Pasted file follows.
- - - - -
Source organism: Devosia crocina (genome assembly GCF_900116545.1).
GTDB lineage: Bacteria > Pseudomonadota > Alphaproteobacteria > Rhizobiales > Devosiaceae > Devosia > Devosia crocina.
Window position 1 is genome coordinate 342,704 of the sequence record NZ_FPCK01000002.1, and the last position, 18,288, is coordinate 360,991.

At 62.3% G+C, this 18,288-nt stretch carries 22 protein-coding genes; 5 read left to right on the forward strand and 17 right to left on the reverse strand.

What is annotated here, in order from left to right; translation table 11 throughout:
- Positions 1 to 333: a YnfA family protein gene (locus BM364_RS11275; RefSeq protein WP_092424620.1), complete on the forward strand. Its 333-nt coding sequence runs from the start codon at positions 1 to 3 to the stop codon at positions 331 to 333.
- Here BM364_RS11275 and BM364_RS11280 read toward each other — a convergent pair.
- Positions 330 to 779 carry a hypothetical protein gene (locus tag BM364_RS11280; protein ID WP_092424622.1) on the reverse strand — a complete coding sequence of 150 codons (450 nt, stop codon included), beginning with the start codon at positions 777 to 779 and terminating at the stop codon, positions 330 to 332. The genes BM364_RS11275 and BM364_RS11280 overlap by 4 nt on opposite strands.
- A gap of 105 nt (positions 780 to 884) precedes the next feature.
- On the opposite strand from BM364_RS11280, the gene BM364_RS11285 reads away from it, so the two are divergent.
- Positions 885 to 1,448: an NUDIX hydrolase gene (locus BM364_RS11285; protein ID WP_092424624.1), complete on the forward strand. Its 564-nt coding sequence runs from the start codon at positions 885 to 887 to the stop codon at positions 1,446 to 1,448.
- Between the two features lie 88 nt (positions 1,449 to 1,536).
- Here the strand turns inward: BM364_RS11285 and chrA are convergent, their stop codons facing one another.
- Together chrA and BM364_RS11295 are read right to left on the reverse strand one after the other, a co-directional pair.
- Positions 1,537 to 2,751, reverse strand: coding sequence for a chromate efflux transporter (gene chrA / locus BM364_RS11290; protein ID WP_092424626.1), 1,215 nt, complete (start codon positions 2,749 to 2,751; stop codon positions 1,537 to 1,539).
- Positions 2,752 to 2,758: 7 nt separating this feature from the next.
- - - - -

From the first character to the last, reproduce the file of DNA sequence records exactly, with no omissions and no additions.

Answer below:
Source organism: Devosia crocina (genome assembly GCF_900116545.1).
GTDB lineage: Bacteria > Pseudomonadota > Alphaproteobacteria > Rhizobiales > Devosiaceae > Devosia > Devosia crocina.
Window position 1 is genome coordinate 342,704 of the sequence record NZ_FPCK01000002.1, and the last position, 18,288, is coordinate 360,991.

At 62.3% G+C, this 18,288-nt stretch carries 22 protein-coding genes; 5 read left to right on the forward strand and 17 right to left on the reverse strand.

What is annotated here, in order from left to right; translation table 11 throughout:
- Positions 1 to 333: a YnfA family protein gene (locus BM364_RS11275; RefSeq protein WP_092424620.1), complete on the forward strand. Its 333-nt coding sequence runs from the start codon at positions 1 to 3 to the stop codon at positions 331 to 333.
- Here BM364_RS11275 and BM364_RS11280 read toward each other — a convergent pair.
- Positions 330 to 779 carry a hypothetical protein gene (locus tag BM364_RS11280; protein ID WP_092424622.1) on the reverse strand — a complete coding sequence of 150 codons (450 nt, stop codon included), beginning with the start codon at positions 777 to 779 and terminating at the stop codon, positions 330 to 332. The genes BM364_RS11275 and BM364_RS11280 overlap by 4 nt on opposite strands.
- A gap of 105 nt (positions 780 to 884) precedes the next feature.
- On the opposite strand from BM364_RS11280, the gene BM364_RS11285 reads away from it, so the two are divergent.
- Positions 885 to 1,448: an NUDIX hydrolase gene (locus BM364_RS11285; protein ID WP_092424624.1), complete on the forward strand. Its 564-nt coding sequence runs from the start codon at positions 885 to 887 to the stop codon at positions 1,446 to 1,448.
- Between the two features lie 88 nt (positions 1,449 to 1,536).
- Here the strand turns inward: BM364_RS11285 and chrA are convergent, their stop codons facing one another.
- Together chrA and BM364_RS11295 are read right to left on the reverse strand one after the other, a co-directional pair.
- Positions 1,537 to 2,751, reverse strand: coding sequence for a chromate efflux transporter (gene chrA / locus BM364_RS11290; protein ID WP_092424626.1), 1,215 nt, complete (start codon positions 2,749 to 2,751; stop codon positions 1,537 to 1,539).
- Positions 2,752 to 2,758: 7 nt separating this feature from the next.